Ridnour's Buzzer Beater Sends Wolves Past Jazz, 100-98





Mark Remme
Wolves Editor/Writer

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The shot was nothing new. Wolves guard Luke Ridnour attempts it seemingly every day in practices and in games. Standing at 6-foot-2, his patented running floater off his left leg is Ridnour’s way of combating opponents’ size in the lane.

The situation, however, couldn’t have been more different. With less than five seconds left on the clock, Ridnour took a pass from fellow guard JJ Barea, broke through the lane and let the ball go as time expired.

The result: An eruption at Target Center. Ridnour’s buzzer-beater with no time left handed the Timberwolves a 100-98 win over Northwest Division rival Utah on Wednesday, battling back from 18 points down to earn a much needed win before the All-Star Break.

“I knew when it left his hand it was in,” forward Kevin Love said. “It just looked so good; it was in rhythm. I mean, Luke works on that shot, so for him to make it, man, I’m very happy for him. It’s just a big win for us.”

Minnesota now sits at 17-17 overall, tying its wins total from last season, and gives the team a new streak of confidence it desperately wanted heading into the second half of the year. With 13 of their next 18 games on the road, the Wolves are still very much in contention for a playoff spot.

But it didn’t come easy.

Minnesota opened up the game shooting 4-for-21 from the field in the first quarter. On five occasions the Jazz (15-17) opened up double-digit leads in the game, including leading by 10 or more points for the entire second quarter and holding a 15 point lead with eight minutes to play.

The Wolves seemed to lack energy through much of the first half. Utah held a 10-1 steals advantage in the first half and through three quarters had a 48-18 lead in points in the paint.

Still, the Wolves continued to chip away. In the fourth trailing by double digits, Barea began providing the spark Minnesota was looking for. He led the charge with a 3-pointer with 7:45 remaining to cut the lead to 12, drove for a lay-up and a foul that cut the lead to nine and hit another 3-pointer with 4:18 left to cut the lead to four.

“JJ came in and brought a lot of energy,” Ridnour said. “I think that picked everybody else up. We were a completely different team than we were in the first three quarters.”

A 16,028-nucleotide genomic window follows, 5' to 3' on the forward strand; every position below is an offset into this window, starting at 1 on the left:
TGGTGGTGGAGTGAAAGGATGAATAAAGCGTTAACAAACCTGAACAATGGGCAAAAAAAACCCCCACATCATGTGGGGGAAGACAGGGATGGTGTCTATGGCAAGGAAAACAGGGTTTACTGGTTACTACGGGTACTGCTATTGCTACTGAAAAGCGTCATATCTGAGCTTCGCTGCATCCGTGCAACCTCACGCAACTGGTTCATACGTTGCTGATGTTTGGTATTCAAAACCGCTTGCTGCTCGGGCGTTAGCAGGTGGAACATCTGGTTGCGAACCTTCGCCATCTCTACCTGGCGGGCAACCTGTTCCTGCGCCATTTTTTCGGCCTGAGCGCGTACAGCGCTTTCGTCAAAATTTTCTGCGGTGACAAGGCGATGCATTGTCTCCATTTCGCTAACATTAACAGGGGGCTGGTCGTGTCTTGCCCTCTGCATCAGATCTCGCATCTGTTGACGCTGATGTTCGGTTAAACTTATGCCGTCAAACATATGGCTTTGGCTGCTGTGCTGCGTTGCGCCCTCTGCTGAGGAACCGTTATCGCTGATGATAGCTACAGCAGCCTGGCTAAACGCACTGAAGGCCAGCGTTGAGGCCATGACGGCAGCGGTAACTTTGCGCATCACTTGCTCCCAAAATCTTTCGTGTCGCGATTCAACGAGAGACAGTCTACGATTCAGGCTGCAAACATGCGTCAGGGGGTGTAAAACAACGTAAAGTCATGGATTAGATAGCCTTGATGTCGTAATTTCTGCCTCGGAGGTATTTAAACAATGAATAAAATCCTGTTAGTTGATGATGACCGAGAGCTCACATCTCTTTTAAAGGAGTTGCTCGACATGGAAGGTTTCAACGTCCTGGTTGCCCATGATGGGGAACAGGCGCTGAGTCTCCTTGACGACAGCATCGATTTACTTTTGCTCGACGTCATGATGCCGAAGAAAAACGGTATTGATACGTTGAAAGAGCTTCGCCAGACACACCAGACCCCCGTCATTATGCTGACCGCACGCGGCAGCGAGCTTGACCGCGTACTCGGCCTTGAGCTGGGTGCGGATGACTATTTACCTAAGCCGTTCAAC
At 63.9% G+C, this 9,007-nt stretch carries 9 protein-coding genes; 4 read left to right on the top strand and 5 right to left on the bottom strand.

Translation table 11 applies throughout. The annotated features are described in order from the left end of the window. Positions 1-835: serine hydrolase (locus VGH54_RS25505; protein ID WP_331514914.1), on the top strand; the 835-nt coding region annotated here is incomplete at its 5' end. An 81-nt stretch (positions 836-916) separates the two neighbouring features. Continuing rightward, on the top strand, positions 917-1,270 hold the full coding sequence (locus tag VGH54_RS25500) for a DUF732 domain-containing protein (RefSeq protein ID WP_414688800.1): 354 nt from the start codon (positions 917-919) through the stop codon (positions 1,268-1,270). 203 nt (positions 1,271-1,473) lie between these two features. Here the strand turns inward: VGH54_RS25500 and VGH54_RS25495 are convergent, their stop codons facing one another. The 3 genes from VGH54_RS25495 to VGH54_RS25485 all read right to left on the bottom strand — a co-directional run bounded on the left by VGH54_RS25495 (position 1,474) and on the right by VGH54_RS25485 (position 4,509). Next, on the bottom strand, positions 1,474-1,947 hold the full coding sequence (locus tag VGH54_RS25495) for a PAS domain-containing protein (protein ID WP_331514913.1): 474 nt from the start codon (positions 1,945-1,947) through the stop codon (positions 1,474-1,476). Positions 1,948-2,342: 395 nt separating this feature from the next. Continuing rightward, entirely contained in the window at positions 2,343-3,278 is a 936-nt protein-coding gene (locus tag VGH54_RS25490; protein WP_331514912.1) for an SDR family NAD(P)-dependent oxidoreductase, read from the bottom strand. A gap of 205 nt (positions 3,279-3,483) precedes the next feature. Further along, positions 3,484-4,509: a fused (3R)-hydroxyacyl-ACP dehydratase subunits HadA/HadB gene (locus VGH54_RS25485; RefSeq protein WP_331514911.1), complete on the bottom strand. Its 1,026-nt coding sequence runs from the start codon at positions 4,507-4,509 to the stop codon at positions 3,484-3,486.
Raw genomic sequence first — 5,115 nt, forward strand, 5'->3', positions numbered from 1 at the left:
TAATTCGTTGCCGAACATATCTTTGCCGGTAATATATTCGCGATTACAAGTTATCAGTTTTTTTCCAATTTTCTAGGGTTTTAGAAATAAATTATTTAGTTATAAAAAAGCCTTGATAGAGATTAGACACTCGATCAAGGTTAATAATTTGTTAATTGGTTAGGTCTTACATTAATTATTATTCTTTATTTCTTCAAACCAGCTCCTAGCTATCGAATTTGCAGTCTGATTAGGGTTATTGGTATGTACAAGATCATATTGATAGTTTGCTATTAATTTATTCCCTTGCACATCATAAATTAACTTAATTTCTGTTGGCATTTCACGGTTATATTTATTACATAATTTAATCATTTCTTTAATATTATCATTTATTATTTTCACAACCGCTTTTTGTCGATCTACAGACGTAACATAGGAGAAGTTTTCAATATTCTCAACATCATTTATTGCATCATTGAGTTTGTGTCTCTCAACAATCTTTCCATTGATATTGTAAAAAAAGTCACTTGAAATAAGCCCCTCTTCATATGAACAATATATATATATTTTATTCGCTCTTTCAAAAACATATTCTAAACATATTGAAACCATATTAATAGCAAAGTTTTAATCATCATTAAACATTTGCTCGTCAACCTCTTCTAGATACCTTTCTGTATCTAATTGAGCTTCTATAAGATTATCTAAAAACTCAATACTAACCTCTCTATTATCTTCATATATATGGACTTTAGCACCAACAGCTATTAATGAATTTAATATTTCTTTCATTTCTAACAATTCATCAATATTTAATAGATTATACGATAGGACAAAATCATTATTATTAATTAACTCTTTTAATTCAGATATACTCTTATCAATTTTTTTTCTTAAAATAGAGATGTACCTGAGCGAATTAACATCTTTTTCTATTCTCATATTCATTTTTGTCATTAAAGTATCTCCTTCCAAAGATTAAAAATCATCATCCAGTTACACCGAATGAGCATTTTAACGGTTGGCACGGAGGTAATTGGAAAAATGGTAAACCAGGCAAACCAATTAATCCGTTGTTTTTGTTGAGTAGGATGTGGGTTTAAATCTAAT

Rookie forward Derrick Williams added another spark. In the fourth quarter alone, Williams had six rebounds—two offensive—and scored all nine of his fourth quarter points in the final five minutes. His put-back lay-up and free throw tied the game at 93-93 with 56 seconds left, and his pair of free throws with 28 seconds on the clock gave Minnesota its first lead since holding a 2-0 advantage in the first.

Meanwhile, the Wolves held Utah to 7-of-19 shooting in the fourth.

“That says something about your team,” coach Rick Adelman said. “You have JJ step in, you had Martell (Webster) step in and Derrick came in. You had different people give you energy and give you a lift and gave you an unbelievable win.”

Minnesota led 98-96 when former Wolves center Al Jefferson knocked down a 16-foot jumper with seven seconds on the clock, knotting the score at 98-98.

Seconds later, when Barea found Ridnour with time expiring, the Wolves got the win and a major emotional boost heading into the break.

“He knocks that down all the time,” Adelman said. “It’s a floater; he knows he has to get it off against the big guys. That was unbelievable. In traffic, getting around the guy and knocking it down. I couldn’t be happier for him.”

Ridnour finished with 17 points and six assists on the night. Barea led the way with 22 points, center Nikola Pekovic had 15 points and 12 rebounds and Love finished with 10 points and 10 rebounds. Williams finished with 13 points and nine boards, while guard Ricky Rubio had seven points and six assists.

For Utah, which falls to 3-11 on the road and has now lost 10 of its last 13 games overall, Paul Millsap led the way with 25 points. Jefferson had 18 points and 11 rebounds, Josh Howard had 19 points and Devin Harris had 10.

The Wolves’ bench outscored the Jazz reserves 42-19 in the game.

Adelman said he hopes this is the type of win that springboards the Wolves into the second half of the season.

“It says a lot about our team when you’re down the whole game, especially after we lost a close game at Denver,” Adelman said. “They didn’t quit. The great thing about a game like this is the crowd gets into it, and the team feeds off the crowd.”


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